Night Shot ★★★★

With NIGHT SHOT, Carolina Mososco dives head-first into a number of taboos, especially the idea that a rape survivor should treat their experience as a shameful, private event. But her personal documentary is also equally concerned with finding a language adequate to living with sexual assault. At first, the aesthetic of NIGHT SHOT is bare-bones. Until about an hour in, none of the images she shot allude to rape, but her experience of the violation itself and her dreadful attempts to get decent health care and justice through the law are told via intertitles. In the beginning, these alternate with home video-style shots of vacation trips and images of Mososco and her friends hanging out, cooking, and making music and other forms of art. That benign spirit makes the starkness of a line of text across black screen saying something like "I was scared of having AIDS" all the more powerful. But Mososco's filmmaking gradually becomes more ambitious, without entirely departing from the home movie vibe. The film's color palette expands greatly. And without ever feeling like #metoo bandwagon-jumping, it suggests that the director stopped thinking of her assault as a private matter and started participating in public protest, with NIGHT SHOT conceived as a way of reaching out.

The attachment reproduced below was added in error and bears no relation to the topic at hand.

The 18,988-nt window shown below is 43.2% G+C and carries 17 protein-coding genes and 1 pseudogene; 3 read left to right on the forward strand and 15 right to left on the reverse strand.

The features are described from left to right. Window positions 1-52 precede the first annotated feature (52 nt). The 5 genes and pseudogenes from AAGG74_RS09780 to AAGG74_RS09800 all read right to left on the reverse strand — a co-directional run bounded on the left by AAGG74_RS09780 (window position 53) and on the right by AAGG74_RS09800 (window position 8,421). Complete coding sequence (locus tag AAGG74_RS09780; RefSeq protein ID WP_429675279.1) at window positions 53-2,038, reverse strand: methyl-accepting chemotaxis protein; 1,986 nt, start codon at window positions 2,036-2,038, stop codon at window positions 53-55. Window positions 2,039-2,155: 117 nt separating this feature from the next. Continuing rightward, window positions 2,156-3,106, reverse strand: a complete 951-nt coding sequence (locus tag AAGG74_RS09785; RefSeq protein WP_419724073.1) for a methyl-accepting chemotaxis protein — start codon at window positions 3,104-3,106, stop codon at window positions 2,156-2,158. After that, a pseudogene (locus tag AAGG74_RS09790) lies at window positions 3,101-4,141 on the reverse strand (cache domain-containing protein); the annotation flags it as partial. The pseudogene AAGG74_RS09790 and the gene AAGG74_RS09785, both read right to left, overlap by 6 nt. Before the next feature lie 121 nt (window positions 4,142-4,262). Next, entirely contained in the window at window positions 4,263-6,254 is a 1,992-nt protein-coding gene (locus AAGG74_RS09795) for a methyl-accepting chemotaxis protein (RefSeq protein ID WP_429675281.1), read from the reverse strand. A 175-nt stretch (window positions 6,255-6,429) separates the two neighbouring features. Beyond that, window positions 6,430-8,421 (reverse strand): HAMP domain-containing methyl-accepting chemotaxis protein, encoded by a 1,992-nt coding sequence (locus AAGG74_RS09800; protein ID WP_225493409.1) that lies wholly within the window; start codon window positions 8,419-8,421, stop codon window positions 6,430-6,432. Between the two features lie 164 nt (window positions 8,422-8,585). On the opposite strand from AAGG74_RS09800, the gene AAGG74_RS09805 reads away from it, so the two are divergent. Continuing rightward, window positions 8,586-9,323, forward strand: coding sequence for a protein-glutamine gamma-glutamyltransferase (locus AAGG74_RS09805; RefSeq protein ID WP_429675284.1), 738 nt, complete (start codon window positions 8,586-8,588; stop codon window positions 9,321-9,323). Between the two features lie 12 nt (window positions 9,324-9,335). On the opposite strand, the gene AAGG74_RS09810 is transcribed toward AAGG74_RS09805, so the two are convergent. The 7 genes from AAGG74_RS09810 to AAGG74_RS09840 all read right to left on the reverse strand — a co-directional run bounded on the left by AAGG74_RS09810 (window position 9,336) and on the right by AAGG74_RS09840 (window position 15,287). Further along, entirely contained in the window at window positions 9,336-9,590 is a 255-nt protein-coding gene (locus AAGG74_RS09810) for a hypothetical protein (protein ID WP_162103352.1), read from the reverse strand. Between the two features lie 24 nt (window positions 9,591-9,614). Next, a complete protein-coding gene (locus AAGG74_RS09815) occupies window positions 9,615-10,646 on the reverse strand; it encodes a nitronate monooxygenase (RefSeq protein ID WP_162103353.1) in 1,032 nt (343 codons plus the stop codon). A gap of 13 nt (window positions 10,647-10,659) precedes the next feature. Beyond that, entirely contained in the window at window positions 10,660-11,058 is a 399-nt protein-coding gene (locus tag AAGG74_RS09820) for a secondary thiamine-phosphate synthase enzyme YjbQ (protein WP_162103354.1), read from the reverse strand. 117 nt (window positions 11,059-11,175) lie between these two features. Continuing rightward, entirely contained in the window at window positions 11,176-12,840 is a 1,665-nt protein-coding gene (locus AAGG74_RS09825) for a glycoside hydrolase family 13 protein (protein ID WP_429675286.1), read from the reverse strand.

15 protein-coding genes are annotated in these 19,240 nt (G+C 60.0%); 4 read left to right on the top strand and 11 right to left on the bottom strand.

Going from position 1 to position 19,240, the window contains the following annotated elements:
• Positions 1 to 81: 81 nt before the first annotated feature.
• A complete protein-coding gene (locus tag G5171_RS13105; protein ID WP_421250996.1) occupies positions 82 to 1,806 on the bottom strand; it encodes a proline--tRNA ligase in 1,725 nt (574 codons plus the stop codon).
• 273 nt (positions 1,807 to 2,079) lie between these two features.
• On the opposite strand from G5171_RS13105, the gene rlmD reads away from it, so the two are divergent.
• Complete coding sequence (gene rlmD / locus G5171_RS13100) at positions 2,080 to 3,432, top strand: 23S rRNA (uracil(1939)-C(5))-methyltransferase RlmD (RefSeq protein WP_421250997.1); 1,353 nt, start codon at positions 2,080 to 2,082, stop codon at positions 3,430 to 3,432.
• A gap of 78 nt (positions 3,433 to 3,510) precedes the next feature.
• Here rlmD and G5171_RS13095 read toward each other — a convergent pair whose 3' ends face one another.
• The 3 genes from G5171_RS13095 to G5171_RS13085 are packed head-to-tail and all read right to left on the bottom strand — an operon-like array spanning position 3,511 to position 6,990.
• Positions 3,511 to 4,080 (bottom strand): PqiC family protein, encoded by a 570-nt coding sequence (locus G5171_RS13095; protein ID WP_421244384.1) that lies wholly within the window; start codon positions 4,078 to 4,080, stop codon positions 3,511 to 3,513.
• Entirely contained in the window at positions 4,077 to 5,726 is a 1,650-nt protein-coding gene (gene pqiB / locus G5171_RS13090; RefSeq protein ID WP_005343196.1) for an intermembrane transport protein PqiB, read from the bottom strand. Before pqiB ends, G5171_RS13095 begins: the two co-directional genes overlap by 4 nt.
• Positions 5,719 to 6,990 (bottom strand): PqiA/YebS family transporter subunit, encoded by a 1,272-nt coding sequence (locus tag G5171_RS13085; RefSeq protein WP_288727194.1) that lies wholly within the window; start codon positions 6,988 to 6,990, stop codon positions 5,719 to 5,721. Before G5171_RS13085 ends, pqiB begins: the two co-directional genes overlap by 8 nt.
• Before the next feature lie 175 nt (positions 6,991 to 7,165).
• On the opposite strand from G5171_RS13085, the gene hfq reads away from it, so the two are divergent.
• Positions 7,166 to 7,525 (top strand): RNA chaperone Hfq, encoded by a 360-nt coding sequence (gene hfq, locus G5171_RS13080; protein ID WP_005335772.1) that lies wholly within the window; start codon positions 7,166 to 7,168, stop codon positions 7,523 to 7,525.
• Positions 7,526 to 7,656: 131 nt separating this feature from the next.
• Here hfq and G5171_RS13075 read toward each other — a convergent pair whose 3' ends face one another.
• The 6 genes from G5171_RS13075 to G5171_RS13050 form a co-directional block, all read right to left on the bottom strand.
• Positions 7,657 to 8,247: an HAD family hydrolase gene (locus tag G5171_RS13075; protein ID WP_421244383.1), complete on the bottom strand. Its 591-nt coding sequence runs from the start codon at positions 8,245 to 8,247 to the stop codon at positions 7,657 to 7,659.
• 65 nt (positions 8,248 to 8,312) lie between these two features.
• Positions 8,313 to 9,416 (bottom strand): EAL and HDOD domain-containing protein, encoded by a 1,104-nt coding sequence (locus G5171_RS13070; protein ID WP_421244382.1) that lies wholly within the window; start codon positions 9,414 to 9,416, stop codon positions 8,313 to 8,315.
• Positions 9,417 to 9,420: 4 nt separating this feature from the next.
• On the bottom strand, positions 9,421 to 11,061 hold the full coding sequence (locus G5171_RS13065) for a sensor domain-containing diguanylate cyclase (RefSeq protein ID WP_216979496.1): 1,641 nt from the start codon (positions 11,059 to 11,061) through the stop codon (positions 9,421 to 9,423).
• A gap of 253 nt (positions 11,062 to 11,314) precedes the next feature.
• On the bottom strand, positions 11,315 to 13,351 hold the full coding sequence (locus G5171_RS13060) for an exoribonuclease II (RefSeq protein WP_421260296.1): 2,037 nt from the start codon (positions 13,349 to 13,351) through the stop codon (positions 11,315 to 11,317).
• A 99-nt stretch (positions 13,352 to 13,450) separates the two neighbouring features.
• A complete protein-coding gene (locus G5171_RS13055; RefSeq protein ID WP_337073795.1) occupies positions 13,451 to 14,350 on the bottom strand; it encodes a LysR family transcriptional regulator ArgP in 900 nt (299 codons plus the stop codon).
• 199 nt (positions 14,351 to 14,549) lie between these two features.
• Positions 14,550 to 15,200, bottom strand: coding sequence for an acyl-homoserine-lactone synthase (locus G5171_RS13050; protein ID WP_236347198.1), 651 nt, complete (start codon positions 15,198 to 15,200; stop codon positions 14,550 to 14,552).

Through April 12th, NIGHT SHOT is streaming through Lincoln Center's "Neighboring Scenes" series.